ANDERSON – Several people addressed the Madison County Council both for and against the continuation of the needle exchange program, but it appears the council is divided on the next step to take.
Proponents of the program contend it’s the best way to stop the spread of hepatitis C and HIV through the sharing of needles by drug users. Opponents contend it's enabling drug users and the syringes are being found discarded throughout Madison County.
On Tuesday, Councilman Brent Holland introduced an ordinance that would prohibit spending any funds or accepting financial donations to buy syringes or supplies. No vote on the proposed ordinance will be taken until the Aug. 8 meeting.
Several council members questioned the legality of the proposed ordinance, alleging it usurps power from the county commissioners.
The proposed ordinance states no money from grants or donations or monetary value be used to fund the syringe exchange program.
Councilwoman Lisa Hobbs said it was discussed in June that members of the council, the commissioners and Board of Health would meet to draft an ordinance concerning the needle exchange program, which has been operating in the county for two years.
“Do it the way we said,” Hobbs said of drafting an ordinance. “I don’t like parts of the program. But sticking our heads in the sand is not an option.”
Hobbs said the needle exchange program is being operated on donations and the cost of treating hepatitis C is $80,000.
“Show leadership,” Hobbs said to Council President Steve Sumner. “Appoint people. If we’re going to do it, do it right.”
Sumner responded that Holland was going to meet with the council’s attorney to draft the proposed ordinance, one that Holland said is intended to end the program in Madison County.
Councilman Mike Gaskill said any of the seven council members can introduce an ordinance.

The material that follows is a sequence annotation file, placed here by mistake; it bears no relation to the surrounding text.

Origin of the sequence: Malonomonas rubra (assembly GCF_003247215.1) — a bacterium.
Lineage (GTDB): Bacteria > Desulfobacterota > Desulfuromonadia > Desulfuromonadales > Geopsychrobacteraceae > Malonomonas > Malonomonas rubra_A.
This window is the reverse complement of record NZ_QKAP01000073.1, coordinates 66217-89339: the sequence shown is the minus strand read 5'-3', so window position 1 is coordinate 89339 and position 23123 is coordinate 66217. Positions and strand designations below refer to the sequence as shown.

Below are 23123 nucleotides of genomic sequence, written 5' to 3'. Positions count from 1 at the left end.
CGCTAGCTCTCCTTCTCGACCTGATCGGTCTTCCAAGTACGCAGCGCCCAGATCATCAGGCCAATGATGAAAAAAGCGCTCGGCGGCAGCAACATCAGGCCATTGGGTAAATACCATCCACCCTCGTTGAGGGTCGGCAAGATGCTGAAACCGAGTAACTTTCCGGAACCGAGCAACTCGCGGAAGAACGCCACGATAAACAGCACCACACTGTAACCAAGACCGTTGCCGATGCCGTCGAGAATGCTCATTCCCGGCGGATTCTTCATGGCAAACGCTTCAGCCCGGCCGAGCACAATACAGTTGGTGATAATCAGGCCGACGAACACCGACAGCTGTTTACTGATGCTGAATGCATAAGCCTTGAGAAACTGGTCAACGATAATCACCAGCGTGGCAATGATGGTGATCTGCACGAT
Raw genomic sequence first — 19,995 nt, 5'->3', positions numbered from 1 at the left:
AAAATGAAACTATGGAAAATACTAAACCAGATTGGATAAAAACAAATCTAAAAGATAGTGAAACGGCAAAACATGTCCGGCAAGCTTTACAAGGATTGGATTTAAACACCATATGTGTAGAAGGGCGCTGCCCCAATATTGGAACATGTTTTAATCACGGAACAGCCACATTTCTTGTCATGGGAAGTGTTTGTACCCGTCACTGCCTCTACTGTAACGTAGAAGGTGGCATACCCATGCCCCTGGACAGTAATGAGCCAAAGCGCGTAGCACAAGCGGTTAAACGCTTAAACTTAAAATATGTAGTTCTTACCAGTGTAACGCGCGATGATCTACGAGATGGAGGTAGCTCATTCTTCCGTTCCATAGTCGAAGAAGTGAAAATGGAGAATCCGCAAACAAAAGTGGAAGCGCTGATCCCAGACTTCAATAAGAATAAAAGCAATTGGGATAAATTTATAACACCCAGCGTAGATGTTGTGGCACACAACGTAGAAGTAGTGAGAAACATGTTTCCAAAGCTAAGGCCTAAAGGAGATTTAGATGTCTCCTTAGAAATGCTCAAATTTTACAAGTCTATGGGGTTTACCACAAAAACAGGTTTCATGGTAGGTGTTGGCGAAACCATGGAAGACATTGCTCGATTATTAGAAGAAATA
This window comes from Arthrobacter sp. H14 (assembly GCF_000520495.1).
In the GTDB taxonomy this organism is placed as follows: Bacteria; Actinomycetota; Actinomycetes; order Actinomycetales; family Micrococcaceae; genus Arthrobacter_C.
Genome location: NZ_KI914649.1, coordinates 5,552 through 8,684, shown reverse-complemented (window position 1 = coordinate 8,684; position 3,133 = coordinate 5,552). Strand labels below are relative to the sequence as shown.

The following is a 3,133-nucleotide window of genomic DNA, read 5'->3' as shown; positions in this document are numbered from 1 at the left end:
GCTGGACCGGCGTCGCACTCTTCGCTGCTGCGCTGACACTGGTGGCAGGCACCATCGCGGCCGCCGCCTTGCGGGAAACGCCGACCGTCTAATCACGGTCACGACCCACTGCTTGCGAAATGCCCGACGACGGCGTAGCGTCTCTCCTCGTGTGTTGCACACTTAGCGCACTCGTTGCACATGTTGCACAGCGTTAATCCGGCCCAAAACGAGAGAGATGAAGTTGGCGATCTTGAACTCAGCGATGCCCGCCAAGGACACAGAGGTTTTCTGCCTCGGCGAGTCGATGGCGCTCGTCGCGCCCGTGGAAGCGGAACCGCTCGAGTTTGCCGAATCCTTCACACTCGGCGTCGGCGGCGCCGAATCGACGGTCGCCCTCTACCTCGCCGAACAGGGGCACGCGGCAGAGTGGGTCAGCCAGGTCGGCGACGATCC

“I don’t like the ordinance,” he said. “But he (Holland) was upfront and honest about what he was doing.”
Gaskill said people are passionate about the issue on both sides.
“There are reasonable people with different opinions,” he said. “There are some people who support the program but don’t like the way it is being executed.
“There are multiple bad solutions, we’re picking the least bad,” Gaskill said.
Holland said the use of illegal drugs needs to be addressed.
“We all want the same result. Get rid of the drug problem,” he said.
Dr. Steven Wright, Madison County health officer, said he agrees with both sides in the discussion.
“We don’t have an answer to prevent people from using drugs, but we do have a way to prevent the spread of disease,” he said. “We don’t have a solution to drug abuse.”
Wright said there is proof that clean needles stop the spread of disease.
“Let’s not be the first county to curtail the program,” he said. “The whole state and nation is watching what we do. Let’s not make fools of ourselves.”
Keith Gaskill, a member of the Madison County Drug Task Force, said he doesn’t know many people who think the needle exchange program is a good commonsense approach.
“There should be two primary efforts,” he said. “Hold people accountable for their choices and offer treatment programs.”
Gaskill said when society was dealing with drunken driving the government didn’t offer free rides to and from the taverns.
“We want people to get treatment,” he said.